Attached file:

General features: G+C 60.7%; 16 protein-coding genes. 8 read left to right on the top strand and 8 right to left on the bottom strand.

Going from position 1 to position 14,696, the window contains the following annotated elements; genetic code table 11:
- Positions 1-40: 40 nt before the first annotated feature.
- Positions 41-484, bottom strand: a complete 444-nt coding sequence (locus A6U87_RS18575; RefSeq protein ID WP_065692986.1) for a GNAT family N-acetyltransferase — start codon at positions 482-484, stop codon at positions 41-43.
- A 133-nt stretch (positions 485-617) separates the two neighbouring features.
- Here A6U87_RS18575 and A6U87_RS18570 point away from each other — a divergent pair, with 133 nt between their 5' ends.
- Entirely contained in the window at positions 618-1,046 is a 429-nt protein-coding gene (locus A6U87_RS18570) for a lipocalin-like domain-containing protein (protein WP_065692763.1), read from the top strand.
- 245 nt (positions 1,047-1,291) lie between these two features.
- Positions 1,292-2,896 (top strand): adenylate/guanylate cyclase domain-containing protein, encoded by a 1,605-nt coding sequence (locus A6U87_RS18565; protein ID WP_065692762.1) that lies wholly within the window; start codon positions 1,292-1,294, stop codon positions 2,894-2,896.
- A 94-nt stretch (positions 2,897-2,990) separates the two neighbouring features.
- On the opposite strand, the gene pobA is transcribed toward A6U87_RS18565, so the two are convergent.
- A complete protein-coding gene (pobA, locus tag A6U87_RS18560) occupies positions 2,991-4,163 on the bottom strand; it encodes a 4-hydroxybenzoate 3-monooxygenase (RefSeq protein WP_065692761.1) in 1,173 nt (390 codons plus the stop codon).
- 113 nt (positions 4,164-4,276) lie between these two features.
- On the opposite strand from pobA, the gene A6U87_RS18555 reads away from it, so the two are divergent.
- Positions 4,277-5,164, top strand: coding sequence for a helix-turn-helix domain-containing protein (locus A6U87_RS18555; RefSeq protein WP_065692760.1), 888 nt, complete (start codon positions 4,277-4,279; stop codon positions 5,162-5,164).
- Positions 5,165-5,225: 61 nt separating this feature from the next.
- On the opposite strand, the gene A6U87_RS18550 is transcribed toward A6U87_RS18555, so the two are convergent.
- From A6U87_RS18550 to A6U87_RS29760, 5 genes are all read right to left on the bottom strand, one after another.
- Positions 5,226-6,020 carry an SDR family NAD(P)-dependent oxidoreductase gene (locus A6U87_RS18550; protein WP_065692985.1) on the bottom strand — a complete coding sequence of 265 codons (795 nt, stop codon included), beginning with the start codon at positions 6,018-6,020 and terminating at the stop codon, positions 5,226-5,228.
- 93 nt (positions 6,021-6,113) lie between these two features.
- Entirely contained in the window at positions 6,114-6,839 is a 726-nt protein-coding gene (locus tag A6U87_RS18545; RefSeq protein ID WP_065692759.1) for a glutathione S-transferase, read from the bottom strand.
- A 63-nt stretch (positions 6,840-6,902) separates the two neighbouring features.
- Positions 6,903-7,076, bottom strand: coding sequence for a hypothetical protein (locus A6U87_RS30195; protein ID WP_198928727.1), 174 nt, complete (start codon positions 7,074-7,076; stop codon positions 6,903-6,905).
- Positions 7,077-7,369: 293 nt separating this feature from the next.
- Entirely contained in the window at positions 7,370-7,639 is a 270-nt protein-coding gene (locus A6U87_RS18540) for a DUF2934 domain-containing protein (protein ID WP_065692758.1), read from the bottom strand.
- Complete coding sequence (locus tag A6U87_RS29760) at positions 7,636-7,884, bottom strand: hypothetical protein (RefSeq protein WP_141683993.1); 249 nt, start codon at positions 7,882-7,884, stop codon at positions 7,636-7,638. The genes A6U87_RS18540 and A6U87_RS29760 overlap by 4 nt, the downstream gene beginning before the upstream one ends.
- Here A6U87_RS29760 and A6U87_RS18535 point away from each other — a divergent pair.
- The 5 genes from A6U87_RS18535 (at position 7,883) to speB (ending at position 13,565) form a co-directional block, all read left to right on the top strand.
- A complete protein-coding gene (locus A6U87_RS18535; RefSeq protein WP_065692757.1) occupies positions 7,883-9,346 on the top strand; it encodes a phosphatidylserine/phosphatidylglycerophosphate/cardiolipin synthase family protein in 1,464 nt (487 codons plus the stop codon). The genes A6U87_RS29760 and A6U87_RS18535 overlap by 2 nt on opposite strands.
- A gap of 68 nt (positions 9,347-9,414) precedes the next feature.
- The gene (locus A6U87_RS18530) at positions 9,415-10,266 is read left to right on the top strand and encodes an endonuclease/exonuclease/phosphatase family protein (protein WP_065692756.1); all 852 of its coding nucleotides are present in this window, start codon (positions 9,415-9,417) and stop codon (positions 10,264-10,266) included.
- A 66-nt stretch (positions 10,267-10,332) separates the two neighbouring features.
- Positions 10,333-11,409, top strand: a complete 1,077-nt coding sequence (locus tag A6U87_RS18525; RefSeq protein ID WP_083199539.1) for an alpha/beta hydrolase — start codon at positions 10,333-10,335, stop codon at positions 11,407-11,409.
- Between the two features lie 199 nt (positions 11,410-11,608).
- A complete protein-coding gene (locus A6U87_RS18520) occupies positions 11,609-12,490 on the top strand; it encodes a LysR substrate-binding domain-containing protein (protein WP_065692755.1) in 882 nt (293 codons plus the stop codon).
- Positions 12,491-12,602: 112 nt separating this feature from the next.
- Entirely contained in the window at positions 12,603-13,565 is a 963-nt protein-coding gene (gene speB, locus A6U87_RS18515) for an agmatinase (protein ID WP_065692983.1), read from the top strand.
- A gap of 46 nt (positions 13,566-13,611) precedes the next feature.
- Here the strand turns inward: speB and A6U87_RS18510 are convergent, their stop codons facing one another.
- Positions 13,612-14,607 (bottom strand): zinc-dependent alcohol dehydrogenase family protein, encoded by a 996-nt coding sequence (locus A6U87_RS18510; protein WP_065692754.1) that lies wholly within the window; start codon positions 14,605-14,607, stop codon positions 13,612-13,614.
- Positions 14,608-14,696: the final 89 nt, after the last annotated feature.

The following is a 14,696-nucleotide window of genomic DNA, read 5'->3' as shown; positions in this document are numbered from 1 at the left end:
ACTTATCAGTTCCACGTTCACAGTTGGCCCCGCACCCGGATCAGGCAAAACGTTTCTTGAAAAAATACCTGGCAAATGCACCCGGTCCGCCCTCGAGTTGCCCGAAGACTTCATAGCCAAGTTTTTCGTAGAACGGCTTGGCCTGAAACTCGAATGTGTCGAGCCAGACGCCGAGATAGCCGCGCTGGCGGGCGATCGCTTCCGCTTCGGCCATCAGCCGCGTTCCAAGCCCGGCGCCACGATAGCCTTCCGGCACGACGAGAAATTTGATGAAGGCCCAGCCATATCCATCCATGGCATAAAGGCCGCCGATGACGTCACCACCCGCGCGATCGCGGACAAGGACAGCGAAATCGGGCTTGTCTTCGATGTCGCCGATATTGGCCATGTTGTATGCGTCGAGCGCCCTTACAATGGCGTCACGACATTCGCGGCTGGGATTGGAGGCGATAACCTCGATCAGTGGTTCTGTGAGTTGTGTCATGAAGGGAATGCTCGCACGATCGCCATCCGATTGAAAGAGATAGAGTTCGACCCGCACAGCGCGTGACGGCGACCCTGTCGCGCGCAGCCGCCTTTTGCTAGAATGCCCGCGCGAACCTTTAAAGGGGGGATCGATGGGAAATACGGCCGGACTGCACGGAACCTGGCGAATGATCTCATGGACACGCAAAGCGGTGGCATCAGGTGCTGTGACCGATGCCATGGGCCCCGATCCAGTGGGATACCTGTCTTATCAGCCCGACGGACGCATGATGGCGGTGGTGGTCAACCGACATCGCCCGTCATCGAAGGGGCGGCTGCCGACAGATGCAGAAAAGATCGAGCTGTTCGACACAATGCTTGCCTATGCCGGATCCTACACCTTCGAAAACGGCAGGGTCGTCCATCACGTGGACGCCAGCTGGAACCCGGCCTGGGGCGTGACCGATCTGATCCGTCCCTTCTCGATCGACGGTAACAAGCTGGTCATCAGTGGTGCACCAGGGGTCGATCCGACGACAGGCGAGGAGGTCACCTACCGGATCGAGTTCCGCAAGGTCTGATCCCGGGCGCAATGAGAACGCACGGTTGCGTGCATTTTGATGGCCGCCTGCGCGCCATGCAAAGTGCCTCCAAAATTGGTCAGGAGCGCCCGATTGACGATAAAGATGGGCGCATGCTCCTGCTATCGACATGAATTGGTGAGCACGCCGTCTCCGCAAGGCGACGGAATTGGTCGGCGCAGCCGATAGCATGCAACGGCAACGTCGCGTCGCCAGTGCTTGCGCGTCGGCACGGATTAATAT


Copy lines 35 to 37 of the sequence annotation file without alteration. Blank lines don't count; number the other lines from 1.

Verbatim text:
- A complete protein-coding gene (locus A6U87_RS18520) occupies positions 11,609-12,490 on the top strand; it encodes a LysR substrate-binding domain-containing protein (protein WP_065692755.1) in 882 nt (293 codons plus the stop codon).
- Positions 12,491-12,602: 112 nt separating this feature from the next.
- Entirely contained in the window at positions 12,603-13,565 is a 963-nt protein-coding gene (gene speB, locus A6U87_RS18515) for an agmatinase (protein ID WP_065692983.1), read from the top strand.